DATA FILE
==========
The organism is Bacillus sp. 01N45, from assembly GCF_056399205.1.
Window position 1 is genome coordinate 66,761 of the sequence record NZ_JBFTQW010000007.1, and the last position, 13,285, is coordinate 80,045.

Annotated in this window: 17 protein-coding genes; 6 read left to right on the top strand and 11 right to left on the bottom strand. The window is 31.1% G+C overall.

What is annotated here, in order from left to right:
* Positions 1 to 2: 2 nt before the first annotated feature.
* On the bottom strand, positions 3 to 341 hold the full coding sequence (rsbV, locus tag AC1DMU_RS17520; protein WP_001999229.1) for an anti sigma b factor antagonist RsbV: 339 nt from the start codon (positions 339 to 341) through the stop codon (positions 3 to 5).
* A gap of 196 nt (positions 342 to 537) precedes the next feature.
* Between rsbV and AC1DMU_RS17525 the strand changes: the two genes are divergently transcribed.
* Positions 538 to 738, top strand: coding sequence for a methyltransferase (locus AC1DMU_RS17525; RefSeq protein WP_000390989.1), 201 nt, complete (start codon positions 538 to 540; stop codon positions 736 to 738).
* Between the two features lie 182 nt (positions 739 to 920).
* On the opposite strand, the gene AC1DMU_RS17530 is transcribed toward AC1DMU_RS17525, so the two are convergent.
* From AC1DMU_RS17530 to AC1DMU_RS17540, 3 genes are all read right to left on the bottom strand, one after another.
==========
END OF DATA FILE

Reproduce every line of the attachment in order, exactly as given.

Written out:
The organism is Bacillus sp. 01N45, from assembly GCF_056399205.1.
Window position 1 is genome coordinate 66,761 of the sequence record NZ_JBFTQW010000007.1, and the last position, 13,285, is coordinate 80,045.

Annotated in this window: 17 protein-coding genes; 6 read left to right on the top strand and 11 right to left on the bottom strand. The window is 31.1% G+C overall.

What is annotated here, in order from left to right:
* Positions 1 to 2: 2 nt before the first annotated feature.
* On the bottom strand, positions 3 to 341 hold the full coding sequence (rsbV, locus tag AC1DMU_RS17520; protein WP_001999229.1) for an anti sigma b factor antagonist RsbV: 339 nt from the start codon (positions 339 to 341) through the stop codon (positions 3 to 5).
* A gap of 196 nt (positions 342 to 537) precedes the next feature.
* Between rsbV and AC1DMU_RS17525 the strand changes: the two genes are divergently transcribed.
* Positions 538 to 738, top strand: coding sequence for a methyltransferase (locus AC1DMU_RS17525; RefSeq protein WP_000390989.1), 201 nt, complete (start codon positions 538 to 540; stop codon positions 736 to 738).
* Between the two features lie 182 nt (positions 739 to 920).
* On the opposite strand, the gene AC1DMU_RS17530 is transcribed toward AC1DMU_RS17525, so the two are convergent.
* From AC1DMU_RS17530 to AC1DMU_RS17540, 3 genes are all read right to left on the bottom strand, one after another.